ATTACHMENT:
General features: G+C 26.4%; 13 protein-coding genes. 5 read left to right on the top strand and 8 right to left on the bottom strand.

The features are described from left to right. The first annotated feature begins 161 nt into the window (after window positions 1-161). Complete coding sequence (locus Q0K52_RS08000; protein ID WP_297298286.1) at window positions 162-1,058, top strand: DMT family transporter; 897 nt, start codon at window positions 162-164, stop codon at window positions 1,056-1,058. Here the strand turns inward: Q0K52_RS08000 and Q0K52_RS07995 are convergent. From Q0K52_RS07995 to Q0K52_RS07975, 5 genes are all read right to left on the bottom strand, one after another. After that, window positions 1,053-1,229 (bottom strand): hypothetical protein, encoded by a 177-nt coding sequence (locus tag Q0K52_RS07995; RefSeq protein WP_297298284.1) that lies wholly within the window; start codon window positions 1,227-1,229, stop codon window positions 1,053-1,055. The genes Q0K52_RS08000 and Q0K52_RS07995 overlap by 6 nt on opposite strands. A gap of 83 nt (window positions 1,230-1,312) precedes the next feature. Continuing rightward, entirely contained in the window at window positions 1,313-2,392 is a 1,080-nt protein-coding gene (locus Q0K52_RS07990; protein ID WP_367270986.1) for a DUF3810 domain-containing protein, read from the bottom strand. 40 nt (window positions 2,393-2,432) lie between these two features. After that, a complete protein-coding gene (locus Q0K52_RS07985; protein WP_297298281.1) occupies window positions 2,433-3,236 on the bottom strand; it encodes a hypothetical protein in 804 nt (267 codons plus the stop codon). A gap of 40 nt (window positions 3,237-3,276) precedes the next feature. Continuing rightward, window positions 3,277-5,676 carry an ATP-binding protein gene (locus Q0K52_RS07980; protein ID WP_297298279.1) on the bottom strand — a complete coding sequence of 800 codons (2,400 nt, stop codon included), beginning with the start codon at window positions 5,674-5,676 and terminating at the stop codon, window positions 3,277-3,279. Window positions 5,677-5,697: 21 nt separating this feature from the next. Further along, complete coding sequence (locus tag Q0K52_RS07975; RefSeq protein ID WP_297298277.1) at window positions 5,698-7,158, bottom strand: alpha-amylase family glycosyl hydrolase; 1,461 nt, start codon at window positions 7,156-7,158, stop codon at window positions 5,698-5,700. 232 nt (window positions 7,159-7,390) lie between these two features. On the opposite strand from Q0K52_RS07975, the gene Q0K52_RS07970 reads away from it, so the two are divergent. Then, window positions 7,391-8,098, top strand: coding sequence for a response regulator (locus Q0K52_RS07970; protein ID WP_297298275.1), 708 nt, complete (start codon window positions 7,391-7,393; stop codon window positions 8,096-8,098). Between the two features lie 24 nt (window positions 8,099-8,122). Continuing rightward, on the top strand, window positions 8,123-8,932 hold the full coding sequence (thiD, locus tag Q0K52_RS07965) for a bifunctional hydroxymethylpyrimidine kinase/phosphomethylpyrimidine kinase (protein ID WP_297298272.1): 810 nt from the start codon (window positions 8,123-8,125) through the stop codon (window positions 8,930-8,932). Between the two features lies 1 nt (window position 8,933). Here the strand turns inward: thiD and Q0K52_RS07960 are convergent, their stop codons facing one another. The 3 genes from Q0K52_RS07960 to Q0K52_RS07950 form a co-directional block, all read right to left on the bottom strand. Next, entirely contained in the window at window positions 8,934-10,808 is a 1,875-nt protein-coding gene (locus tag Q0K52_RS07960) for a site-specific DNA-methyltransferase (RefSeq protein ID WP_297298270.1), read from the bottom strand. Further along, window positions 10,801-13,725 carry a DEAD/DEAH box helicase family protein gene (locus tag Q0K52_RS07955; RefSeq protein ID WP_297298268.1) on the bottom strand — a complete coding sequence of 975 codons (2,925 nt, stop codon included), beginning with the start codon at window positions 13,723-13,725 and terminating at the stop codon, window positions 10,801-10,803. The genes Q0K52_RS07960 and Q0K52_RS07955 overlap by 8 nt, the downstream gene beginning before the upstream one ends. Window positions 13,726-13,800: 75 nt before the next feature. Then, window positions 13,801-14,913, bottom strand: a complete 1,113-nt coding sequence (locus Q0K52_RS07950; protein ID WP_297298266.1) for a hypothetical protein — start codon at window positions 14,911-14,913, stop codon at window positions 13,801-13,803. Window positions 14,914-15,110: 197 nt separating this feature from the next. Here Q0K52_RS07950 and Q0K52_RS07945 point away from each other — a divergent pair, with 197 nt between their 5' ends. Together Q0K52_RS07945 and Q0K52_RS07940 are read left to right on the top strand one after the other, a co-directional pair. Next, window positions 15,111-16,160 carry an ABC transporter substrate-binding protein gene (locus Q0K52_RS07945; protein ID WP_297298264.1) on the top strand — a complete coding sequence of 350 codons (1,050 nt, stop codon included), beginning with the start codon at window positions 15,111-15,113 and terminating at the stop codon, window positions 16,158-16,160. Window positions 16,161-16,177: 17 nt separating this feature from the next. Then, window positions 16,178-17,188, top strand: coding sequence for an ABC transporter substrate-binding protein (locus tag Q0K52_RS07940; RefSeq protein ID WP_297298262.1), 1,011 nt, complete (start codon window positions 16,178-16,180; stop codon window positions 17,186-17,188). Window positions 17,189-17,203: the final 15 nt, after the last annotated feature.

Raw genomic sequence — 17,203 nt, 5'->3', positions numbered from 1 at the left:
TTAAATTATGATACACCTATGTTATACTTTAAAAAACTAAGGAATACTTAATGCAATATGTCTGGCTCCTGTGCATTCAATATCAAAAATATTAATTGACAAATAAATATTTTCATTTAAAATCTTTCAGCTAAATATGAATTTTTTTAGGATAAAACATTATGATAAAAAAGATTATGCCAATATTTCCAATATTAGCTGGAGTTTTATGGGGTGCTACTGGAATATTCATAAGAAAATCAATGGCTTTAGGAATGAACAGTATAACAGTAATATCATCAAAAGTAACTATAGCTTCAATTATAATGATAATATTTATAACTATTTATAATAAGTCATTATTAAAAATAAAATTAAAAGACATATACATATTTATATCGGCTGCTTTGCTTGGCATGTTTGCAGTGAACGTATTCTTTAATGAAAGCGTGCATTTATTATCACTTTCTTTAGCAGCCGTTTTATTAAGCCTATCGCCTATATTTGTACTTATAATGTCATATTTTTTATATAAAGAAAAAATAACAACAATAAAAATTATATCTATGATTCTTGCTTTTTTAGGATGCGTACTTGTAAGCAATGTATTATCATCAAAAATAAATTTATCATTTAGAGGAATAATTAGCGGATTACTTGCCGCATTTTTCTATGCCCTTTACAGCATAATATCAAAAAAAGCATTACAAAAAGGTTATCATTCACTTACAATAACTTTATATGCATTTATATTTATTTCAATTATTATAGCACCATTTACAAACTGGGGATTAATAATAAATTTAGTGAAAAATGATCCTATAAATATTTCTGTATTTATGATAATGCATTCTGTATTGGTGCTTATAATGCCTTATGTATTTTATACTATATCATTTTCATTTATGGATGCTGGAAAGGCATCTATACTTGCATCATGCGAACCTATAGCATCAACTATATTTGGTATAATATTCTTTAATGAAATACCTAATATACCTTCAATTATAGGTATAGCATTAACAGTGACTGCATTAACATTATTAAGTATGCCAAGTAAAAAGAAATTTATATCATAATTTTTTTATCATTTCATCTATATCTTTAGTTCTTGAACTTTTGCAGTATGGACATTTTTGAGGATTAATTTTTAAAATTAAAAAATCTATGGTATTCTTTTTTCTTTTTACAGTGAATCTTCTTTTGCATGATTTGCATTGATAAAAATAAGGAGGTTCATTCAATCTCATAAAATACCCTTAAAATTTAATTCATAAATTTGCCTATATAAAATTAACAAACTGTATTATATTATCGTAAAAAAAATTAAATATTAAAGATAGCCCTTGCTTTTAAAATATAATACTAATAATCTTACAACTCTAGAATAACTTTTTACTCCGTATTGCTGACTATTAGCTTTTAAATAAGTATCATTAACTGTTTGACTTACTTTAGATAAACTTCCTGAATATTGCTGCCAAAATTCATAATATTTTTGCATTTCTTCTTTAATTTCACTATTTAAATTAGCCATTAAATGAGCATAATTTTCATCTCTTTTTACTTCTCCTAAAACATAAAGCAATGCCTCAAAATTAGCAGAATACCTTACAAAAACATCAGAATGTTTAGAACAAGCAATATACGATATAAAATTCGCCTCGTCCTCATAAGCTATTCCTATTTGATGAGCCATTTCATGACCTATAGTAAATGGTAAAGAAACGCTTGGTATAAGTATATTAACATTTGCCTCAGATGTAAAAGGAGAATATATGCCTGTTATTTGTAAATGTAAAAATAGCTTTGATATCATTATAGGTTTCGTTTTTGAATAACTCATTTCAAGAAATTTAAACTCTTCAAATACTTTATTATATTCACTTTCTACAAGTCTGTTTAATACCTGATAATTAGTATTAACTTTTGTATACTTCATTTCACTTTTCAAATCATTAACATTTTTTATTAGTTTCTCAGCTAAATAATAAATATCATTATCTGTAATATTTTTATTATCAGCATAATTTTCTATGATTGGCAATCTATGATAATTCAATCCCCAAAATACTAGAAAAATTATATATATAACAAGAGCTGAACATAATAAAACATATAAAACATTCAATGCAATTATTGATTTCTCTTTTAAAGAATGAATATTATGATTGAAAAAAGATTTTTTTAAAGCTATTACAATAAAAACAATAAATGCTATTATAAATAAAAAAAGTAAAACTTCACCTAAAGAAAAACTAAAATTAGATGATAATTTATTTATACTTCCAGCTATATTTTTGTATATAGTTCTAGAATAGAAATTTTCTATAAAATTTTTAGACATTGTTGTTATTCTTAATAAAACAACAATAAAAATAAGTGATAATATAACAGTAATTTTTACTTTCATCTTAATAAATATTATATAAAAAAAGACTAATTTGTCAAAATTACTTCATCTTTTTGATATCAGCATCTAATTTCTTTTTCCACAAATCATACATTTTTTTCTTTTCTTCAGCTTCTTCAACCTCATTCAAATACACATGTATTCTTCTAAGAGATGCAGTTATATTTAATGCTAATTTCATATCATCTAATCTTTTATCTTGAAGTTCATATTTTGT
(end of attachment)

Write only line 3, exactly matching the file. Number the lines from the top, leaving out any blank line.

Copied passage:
Raw genomic sequence — 17,203 nt, 5'->3', positions numbered from 1 at the left: